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Sunday, December 4, 2022
Council alters short-term rental bylaw but defers contentious owner-occupied condition

Overwhelming industry opposition to principal residence rule prompts change, for now


The Town of Niagara-on-the-Lake wants to crack down on illegal short-term rentals and make sure ones that are operating legally take responsibility for their properties and guests.

But how it will do that will likely remain unclear until at least the next meeting of council.

During a lengthy discussion about short-term rentals at Monday's committee of the whole meeting, councillors approved an amended staff report with proposed changes to the current bylaw. However, it seemed to be understood the issue needs more discussion and it should be revisited by council.

One of the most contentious proposals, to mandate that short-term rentals be owner-occupied, was deferred for further consideration.

Among the recommendations approved were an increase in licence fees to $175 per room, to make it illegal for owners to advertise short-term rentals without a licence and that any such advertisement must include the licence number. As well, the town will hire a third-party firm to take complaints 24/7 and find rentals advertising without a licence.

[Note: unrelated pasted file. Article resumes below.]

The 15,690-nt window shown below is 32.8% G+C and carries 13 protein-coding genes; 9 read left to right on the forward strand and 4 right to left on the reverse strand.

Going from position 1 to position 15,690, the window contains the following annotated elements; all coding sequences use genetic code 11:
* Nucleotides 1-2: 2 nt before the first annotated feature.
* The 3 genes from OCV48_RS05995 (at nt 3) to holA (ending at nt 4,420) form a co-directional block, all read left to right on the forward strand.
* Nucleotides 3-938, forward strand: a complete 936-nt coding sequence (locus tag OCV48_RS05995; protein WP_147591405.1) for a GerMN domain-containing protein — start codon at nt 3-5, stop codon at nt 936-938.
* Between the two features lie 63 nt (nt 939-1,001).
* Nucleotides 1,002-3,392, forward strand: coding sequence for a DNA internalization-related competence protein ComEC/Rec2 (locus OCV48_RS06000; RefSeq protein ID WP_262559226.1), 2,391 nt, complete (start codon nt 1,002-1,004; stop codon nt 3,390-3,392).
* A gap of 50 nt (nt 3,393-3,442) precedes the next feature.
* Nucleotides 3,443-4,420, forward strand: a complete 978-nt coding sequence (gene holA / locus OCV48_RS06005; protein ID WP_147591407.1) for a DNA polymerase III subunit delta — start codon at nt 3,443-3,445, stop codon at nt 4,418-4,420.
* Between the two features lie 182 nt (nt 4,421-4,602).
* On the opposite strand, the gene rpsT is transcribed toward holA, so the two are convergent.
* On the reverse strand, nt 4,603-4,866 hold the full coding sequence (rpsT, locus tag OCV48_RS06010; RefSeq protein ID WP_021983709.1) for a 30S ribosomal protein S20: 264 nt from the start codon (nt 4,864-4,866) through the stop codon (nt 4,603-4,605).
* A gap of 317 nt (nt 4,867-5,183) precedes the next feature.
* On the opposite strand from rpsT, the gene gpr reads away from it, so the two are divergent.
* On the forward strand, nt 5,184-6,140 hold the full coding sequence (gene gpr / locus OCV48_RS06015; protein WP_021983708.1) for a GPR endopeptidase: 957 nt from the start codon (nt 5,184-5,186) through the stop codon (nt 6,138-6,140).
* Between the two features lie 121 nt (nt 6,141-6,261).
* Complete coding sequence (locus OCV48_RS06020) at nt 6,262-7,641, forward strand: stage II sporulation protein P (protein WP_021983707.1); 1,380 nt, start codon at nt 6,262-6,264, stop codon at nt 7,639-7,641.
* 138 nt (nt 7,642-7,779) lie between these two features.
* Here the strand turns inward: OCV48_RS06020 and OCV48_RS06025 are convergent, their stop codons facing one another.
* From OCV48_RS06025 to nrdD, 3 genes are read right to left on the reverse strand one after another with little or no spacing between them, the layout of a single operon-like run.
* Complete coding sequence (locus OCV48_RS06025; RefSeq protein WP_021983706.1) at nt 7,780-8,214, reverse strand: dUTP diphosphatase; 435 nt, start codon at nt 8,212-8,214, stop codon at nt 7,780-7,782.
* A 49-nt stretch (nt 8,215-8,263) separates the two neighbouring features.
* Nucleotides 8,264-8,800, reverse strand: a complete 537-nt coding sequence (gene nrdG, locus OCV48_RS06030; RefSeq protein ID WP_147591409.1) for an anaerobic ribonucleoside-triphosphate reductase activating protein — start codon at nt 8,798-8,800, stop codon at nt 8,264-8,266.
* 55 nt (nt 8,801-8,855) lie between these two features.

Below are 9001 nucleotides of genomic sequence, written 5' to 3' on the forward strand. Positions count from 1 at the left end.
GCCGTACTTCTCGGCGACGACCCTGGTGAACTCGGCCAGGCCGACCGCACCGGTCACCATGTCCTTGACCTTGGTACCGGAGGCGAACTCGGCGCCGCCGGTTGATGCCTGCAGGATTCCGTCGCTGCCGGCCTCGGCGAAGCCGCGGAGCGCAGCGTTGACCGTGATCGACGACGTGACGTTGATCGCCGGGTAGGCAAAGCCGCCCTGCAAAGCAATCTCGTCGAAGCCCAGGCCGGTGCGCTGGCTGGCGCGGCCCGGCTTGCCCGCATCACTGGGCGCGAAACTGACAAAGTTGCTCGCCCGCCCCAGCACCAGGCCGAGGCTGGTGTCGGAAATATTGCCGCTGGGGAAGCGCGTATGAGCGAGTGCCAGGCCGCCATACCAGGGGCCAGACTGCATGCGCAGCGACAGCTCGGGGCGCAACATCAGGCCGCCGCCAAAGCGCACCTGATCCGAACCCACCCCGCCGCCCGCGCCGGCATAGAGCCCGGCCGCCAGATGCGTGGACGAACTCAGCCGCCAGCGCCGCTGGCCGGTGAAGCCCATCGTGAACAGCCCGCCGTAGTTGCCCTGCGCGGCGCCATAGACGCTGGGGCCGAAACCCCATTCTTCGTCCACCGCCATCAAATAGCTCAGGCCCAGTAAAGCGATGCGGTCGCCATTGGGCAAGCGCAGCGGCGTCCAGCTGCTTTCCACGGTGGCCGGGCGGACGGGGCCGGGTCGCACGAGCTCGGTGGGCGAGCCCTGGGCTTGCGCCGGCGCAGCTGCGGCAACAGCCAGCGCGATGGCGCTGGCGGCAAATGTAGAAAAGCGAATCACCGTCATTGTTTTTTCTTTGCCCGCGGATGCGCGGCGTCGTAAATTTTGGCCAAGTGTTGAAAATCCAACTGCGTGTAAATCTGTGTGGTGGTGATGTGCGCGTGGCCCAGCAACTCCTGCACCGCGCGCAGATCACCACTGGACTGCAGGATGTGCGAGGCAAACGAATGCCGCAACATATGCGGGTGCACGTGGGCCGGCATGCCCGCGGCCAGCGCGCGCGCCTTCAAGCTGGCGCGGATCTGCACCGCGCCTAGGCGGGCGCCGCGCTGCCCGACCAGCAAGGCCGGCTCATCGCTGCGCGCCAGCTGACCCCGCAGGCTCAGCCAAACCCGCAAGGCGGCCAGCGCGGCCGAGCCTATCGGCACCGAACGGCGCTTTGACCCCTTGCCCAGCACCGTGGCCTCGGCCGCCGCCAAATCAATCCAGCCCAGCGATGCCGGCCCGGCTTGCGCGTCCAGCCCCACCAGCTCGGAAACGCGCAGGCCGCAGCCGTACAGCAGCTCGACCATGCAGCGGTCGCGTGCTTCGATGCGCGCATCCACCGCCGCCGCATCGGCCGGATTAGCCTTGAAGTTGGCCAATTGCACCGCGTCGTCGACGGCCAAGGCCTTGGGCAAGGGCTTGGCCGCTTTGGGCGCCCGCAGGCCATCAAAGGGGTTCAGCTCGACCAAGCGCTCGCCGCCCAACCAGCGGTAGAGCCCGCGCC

As well, owners must ensure copies of the town's noise and nuisance bylaws are made available to renters, that non-owner occupied properties must provide a property manager's contact to the town and the to-be-hired third-party compliance company. In addition, the property manager must be able to visit the property within 45 minutes of a complaint.

Town clerk Peter Todd outlined some of the responses received from the public through the town's Join the Conversation page regarding the proposed changes.

Town staff's suggestion of requiring short-term rentals to only operate from principal residences was “definitely the most commented on” topic, he said.

“There was definitely an overwhelming amount of opposition to this requirement from the industry in the tourism sector,” Todd said.

While he said a “small minority” of residents favoured the principal residence option, the overwhelmingly negative response from the industry prompted a recommendation to hold off on the decision until there has been further consultation with the public and stakeholders.